“I’m from New York/Concrete jungle where blogs are made of/There’s nothing you can’t do/Now you’re in New York” – Alicia Keys
Despite some serious inconsistency in the team’s performances, the Rangers started the year off 10-2-2. That’s really good! Henrik Lundqvist has been the best goalie in the league so far! Guys like Oscar Lindberg and JT Miller are wildly outperforming expectations! Sure, guys like Nash (who’s been good otherwise) and Kreider (who’s been real bad) haven’t produced, but the overall lineup has averaged 3 goals a game! These are all good things, yes?
Oh no. No, no, no. Regression awaits. Fact. Death, taxes, and regression to the mean.
Lots of sites writers I enjoy have written pieces (like here and here) about the Rangers unflattering advanced statistics – 46.5% Corsi at 5 on 5 as it currently stands, 28th in the league – as if the team’s record is merely a house of cards waiting to be blown over by the wind from a flap of a hummingbird’s wing. The stat has been tracked long enough to show that a high Corsi (meaning here for the uninitiated) is usually a reliable predictor for team wins and success. Every year there’s a notable exception where a team excels and makes the playoffs despite having poor possession numbers – last year was Calgary, 2 years ago was Colorado, 3 years ago was Toronto, etc. Each of those teams came out of nowhere to succeed for a season defying the numbers then had (barring a major turnaround for Calgary this year) epic collapses the next year.
- First: my major problem with Corsi is that all shots are counted equally. That is categorically insane. An Ovechkin one-timer from the left side of the zone counts the exact same as a player weakly flubbing a backhander at the goal in an attempt to get a whistle. Not exactly iron-clad!
- Second: the teams used as examples of Corsi regression victims all had one year of success out of nowhere then crashed back to Earth, and the Rangers do NOT fit that bill. The last 4 seasons have ended as such: Conference Finals, 2nd Round, Cup Finals, Conference Finals with half the defense missing at least one leg. One of these teams is not like the others, in a good way.
- Third: Corsi is measured over all 60 minutes (or at least all 5 on 5 minutes) of a game regardless of the score, which also presents issues. The Rangers have gotten up by a few goals on teams early in games a couple time this year, and that drastically changes the way the game gets played. Consciously or not, all teams tend to play a drastically more conservative game; that requires opponents to play more aggressively, which consequently leaves them more vulnerable to counter-attacks off giveaways and mistakes. By nature a team that sits back that way is going to have an unflattering shot differential because they’re begging the other team to push the play. 2 of the Rangers worst Corsi games of the year were last week against Washington (went up 4-1 less than 7 minutes into the 2nd, – 29 Corsi differential) and Saturday against Arizona (up 3-0 just over 5 minutes into the 2nd, -16 Corsi differential) reflect that.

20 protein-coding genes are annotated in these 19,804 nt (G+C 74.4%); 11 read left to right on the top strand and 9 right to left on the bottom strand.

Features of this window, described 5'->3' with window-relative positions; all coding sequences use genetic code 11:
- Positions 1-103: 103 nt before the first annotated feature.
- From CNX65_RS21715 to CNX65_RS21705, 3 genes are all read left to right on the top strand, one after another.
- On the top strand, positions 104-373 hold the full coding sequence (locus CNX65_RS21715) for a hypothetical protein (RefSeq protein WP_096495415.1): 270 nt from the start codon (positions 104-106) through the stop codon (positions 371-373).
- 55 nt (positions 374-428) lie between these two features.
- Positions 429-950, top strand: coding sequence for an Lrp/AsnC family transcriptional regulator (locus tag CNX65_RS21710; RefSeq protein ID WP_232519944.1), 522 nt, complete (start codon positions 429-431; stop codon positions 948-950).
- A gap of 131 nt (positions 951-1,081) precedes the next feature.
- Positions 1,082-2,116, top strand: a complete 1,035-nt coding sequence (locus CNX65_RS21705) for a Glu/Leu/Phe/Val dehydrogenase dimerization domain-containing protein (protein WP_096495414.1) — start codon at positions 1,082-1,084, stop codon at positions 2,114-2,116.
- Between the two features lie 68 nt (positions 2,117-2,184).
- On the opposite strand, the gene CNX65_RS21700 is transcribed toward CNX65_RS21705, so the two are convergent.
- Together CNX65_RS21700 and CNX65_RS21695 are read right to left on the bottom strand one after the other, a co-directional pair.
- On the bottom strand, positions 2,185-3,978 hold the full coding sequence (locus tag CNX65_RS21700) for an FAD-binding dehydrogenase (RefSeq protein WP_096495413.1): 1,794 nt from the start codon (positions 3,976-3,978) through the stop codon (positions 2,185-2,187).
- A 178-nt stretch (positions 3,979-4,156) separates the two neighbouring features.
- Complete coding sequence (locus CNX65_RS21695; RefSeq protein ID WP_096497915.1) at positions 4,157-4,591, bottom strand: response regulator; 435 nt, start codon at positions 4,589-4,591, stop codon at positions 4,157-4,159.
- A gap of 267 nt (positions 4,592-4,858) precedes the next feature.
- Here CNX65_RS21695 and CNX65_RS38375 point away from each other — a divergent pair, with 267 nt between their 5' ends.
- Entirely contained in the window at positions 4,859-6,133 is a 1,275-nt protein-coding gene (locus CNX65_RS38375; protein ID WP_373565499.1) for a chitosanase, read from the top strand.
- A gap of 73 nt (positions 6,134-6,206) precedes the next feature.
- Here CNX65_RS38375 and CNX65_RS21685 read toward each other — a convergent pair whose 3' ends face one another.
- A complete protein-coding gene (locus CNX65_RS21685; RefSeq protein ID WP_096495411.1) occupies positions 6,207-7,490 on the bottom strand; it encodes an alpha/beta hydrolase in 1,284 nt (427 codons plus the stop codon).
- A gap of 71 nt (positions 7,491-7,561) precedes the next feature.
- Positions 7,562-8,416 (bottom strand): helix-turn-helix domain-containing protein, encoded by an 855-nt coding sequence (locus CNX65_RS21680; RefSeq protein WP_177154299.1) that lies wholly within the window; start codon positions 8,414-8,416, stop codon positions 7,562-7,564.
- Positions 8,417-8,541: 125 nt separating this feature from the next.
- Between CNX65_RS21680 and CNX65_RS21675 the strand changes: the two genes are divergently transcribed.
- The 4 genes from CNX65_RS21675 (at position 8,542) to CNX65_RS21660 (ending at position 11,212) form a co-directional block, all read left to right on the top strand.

Since it’s ridiculous to poke holes in an argument without making your own proposal, here goes mine:
Step 1 is to view all advanced stats using only Close Score numbers. Close Score numbers reflect the statistics recorded during 5 on 5 play when the game score is tied, and when either team has a 1 goal lead in the 1st or 2nd period. This is when teams are both attempting to drive play and, in my opinion, give a better reflection of a team’s true effectiveness.
Step 2 is to take into account both the possession numbers like Corsi and High-Danger Scoring chances. This helps negate the Corsi issue in which the Michael Del Zotto Memorial 70-MPH Wrist Shot From the Point With No Traffic In Front (trademarked 2010) gets counted the same as Stamkos taking a clear path one-timer from the slot, as it provides context for how dangerous the shots taken were.
When viewed through this prism, the numbers for the Rangers this year have been just fine. Corsi at close scores is 50.6%. High-danger scoring chances at close scores are even better at 54.2%. Their overall possession stats are still a cause for concern, although that’s more because it points to how poorly the team has been in the defensive zone. We have years of evidence that show we should expect improvement on that front, but it should inspire some fear until we actually see that improvement. On the bright side, that fear is always tempered somewhat when you look in your net and Henrik Lundqvist is standing there. Advanced stats, as anyone who subscribes to them will tell you, are meant to complement what you see on the ice to give you a better understanding of performance.
The team’s play has been imperfect. Dropping into TOO much of a shell when you take a big lead isn’t the smartest move. I still worry about the play of Girardi and Boyle in the D-zone, Staal has been up and down, and McDonagh’s skating still isn’t at the level we’re used to. A couple forwards (KREIDER) have been straight up lost out there. Soon, team shooting percentage will drop by a few percentage points and Hank/Raanta’s combined save percentage will drop to something semi-human. PDO doesn’t stay at 106+ for 82 or more games.
When you build your team from the net out, as the Rangers have, sometimes you can get through these periods of at-times-uninspired play. It won’t be a formula for success come playoff-time, but the next 68 games are here for the team to work those kinks out. At this point, though, it seems to me like people are mistaking smoke for fire.
Carolina tonight. Since I wrote all this the Rangers will lose by 8. #LGR.